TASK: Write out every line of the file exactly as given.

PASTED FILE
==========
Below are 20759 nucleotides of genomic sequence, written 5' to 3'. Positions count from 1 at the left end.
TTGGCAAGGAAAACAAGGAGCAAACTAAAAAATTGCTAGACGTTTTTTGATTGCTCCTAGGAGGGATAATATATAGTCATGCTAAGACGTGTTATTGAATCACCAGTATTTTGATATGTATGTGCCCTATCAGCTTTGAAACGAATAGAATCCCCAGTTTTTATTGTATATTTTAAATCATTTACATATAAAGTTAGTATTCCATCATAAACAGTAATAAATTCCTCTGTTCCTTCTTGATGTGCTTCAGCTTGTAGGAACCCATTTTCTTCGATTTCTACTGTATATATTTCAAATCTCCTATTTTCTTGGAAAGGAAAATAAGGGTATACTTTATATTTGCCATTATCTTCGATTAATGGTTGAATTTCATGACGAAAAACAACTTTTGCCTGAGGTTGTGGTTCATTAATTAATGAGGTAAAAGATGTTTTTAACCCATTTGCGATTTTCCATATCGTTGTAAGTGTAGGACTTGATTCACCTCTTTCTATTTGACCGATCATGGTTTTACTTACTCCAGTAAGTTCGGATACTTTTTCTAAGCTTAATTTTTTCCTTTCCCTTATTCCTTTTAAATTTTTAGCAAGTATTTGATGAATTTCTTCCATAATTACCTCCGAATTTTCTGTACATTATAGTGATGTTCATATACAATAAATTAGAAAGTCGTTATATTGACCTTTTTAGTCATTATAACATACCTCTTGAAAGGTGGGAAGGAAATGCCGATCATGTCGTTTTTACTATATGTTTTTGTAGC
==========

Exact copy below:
Below are 20759 nucleotides of genomic sequence, written 5' to 3'. Positions count from 1 at the left end.
TTGGCAAGGAAAACAAGGAGCAAACTAAAAAATTGCTAGACGTTTTTTGATTGCTCCTAGGAGGGATAATATATAGTCATGCTAAGACGTGTTATTGAATCACCAGTATTTTGATATGTATGTGCCCTATCAGCTTTGAAACGAATAGAATCCCCAGTTTTTATTGTATATTTTAAATCATTTACATATAAAGTTAGTATTCCATCATAAACAGTAATAAATTCCTCTGTTCCTTCTTGATGTGCTTCAGCTTGTAGGAACCCATTTTCTTCGATTTCTACTGTATATATTTCAAATCTCCTATTTTCTTGGAAAGGAAAATAAGGGTATACTTTATATTTGCCATTATCTTCGATTAATGGTTGAATTTCATGACGAAAAACAACTTTTGCCTGAGGTTGTGGTTCATTAATTAATGAGGTAAAAGATGTTTTTAACCCATTTGCGATTTTCCATATCGTTGTAAGTGTAGGACTTGATTCACCTCTTTCTATTTGACCGATCATGGTTTTACTTACTCCAGTAAGTTCGGATACTTTTTCTAAGCTTAATTTTTTCCTTTCCCTTATTCCTTTTAAATTTTTAGCAAGTATTTGATGAATTTCTTCCATAATTACCTCCGAATTTTCTGTACATTATAGTGATGTTCATATACAATAAATTAGAAAGTCGTTATATTGACCTTTTTAGTCATTATAACATACCTCTTGAAAGGTGGGAAGGAAATGCCGATCATGTCGTTTTTACTATATGTTTTTGTAGC